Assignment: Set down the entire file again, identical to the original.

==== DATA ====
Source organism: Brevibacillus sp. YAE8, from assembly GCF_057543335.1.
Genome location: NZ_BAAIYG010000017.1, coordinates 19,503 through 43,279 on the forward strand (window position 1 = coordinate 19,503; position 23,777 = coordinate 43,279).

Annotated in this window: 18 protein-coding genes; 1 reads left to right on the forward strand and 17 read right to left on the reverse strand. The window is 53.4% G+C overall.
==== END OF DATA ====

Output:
Source organism: Brevibacillus sp. YAE8, from assembly GCF_057543335.1.
Genome location: NZ_BAAIYG010000017.1, coordinates 19,503 through 43,279 on the forward strand (window position 1 = coordinate 19,503; position 23,777 = coordinate 43,279).

Annotated in this window: 18 protein-coding genes; 1 reads left to right on the forward strand and 17 read right to left on the reverse strand. The window is 53.4% G+C overall.